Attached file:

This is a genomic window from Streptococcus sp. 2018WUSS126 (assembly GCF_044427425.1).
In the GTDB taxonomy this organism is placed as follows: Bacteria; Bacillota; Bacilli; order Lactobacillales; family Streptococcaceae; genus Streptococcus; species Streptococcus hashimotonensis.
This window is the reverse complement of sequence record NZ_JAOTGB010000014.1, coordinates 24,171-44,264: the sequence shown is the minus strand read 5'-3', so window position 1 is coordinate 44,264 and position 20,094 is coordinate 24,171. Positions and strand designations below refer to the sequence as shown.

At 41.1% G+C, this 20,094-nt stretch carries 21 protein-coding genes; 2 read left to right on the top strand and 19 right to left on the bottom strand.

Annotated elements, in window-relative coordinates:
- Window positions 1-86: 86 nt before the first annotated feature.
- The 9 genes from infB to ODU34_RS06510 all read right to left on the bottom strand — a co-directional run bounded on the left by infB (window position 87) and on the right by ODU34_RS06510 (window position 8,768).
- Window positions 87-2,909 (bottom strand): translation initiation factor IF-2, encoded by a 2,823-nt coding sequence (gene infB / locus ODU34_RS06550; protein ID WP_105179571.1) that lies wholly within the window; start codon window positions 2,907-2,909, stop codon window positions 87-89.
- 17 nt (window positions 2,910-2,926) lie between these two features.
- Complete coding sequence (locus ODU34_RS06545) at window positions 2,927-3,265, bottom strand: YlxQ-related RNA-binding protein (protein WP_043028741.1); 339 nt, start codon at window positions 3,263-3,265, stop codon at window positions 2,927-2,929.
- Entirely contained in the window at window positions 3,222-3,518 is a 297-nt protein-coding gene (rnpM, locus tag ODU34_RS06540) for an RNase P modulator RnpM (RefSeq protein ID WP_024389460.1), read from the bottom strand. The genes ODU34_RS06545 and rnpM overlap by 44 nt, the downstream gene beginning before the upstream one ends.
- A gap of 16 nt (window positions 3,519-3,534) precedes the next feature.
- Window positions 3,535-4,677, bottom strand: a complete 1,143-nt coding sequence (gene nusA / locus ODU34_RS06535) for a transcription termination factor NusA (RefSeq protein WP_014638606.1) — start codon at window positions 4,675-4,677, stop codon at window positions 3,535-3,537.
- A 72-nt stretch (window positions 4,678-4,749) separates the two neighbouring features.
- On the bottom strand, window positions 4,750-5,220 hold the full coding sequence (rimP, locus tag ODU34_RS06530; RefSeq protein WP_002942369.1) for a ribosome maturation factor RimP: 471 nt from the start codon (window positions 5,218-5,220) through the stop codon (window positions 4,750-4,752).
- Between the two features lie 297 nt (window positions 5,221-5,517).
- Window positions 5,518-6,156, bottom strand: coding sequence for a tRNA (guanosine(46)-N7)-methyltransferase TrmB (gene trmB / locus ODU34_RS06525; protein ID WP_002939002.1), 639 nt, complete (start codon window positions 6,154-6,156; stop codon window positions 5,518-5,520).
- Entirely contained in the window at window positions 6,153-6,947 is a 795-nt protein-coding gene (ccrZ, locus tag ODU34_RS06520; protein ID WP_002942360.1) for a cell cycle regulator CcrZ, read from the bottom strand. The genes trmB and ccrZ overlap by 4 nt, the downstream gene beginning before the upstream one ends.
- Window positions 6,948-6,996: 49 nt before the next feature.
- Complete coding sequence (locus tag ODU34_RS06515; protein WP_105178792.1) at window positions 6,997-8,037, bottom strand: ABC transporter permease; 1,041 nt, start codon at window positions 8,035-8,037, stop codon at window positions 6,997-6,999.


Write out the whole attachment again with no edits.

This is a genomic window from Streptococcus sp. 2018WUSS126 (assembly GCF_044427425.1).
In the GTDB taxonomy this organism is placed as follows: Bacteria; Bacillota; Bacilli; order Lactobacillales; family Streptococcaceae; genus Streptococcus; species Streptococcus hashimotonensis.
This window is the reverse complement of sequence record NZ_JAOTGB010000014.1, coordinates 24,171-44,264: the sequence shown is the minus strand read 5'-3', so window position 1 is coordinate 44,264 and position 20,094 is coordinate 24,171. Positions and strand designations below refer to the sequence as shown.

At 41.1% G+C, this 20,094-nt stretch carries 21 protein-coding genes; 2 read left to right on the top strand and 19 right to left on the bottom strand.

Annotated elements, in window-relative coordinates:
- Window positions 1-86: 86 nt before the first annotated feature.
- The 9 genes from infB to ODU34_RS06510 all read right to left on the bottom strand — a co-directional run bounded on the left by infB (window position 87) and on the right by ODU34_RS06510 (window position 8,768).
- Window positions 87-2,909 (bottom strand): translation initiation factor IF-2, encoded by a 2,823-nt coding sequence (gene infB / locus ODU34_RS06550; protein ID WP_105179571.1) that lies wholly within the window; start codon window positions 2,907-2,909, stop codon window positions 87-89.
- 17 nt (window positions 2,910-2,926) lie between these two features.
- Complete coding sequence (locus ODU34_RS06545) at window positions 2,927-3,265, bottom strand: YlxQ-related RNA-binding protein (protein WP_043028741.1); 339 nt, start codon at window positions 3,263-3,265, stop codon at window positions 2,927-2,929.
- Entirely contained in the window at window positions 3,222-3,518 is a 297-nt protein-coding gene (rnpM, locus tag ODU34_RS06540) for an RNase P modulator RnpM (RefSeq protein ID WP_024389460.1), read from the bottom strand. The genes ODU34_RS06545 and rnpM overlap by 44 nt, the downstream gene beginning before the upstream one ends.
- A gap of 16 nt (window positions 3,519-3,534) precedes the next feature.
- Window positions 3,535-4,677, bottom strand: a complete 1,143-nt coding sequence (gene nusA / locus ODU34_RS06535) for a transcription termination factor NusA (RefSeq protein WP_014638606.1) — start codon at window positions 4,675-4,677, stop codon at window positions 3,535-3,537.
- A 72-nt stretch (window positions 4,678-4,749) separates the two neighbouring features.
- On the bottom strand, window positions 4,750-5,220 hold the full coding sequence (rimP, locus tag ODU34_RS06530; RefSeq protein WP_002942369.1) for a ribosome maturation factor RimP: 471 nt from the start codon (window positions 5,218-5,220) through the stop codon (window positions 4,750-4,752).
- Between the two features lie 297 nt (window positions 5,221-5,517).
- Window positions 5,518-6,156, bottom strand: coding sequence for a tRNA (guanosine(46)-N7)-methyltransferase TrmB (gene trmB / locus ODU34_RS06525; protein ID WP_002939002.1), 639 nt, complete (start codon window positions 6,154-6,156; stop codon window positions 5,518-5,520).
- Entirely contained in the window at window positions 6,153-6,947 is a 795-nt protein-coding gene (ccrZ, locus tag ODU34_RS06520; protein ID WP_002942360.1) for a cell cycle regulator CcrZ, read from the bottom strand. The genes trmB and ccrZ overlap by 4 nt, the downstream gene beginning before the upstream one ends.
- Window positions 6,948-6,996: 49 nt before the next feature.
- Complete coding sequence (locus tag ODU34_RS06515; protein WP_105178792.1) at window positions 6,997-8,037, bottom strand: ABC transporter permease; 1,041 nt, start codon at window positions 8,035-8,037, stop codon at window positions 6,997-6,999.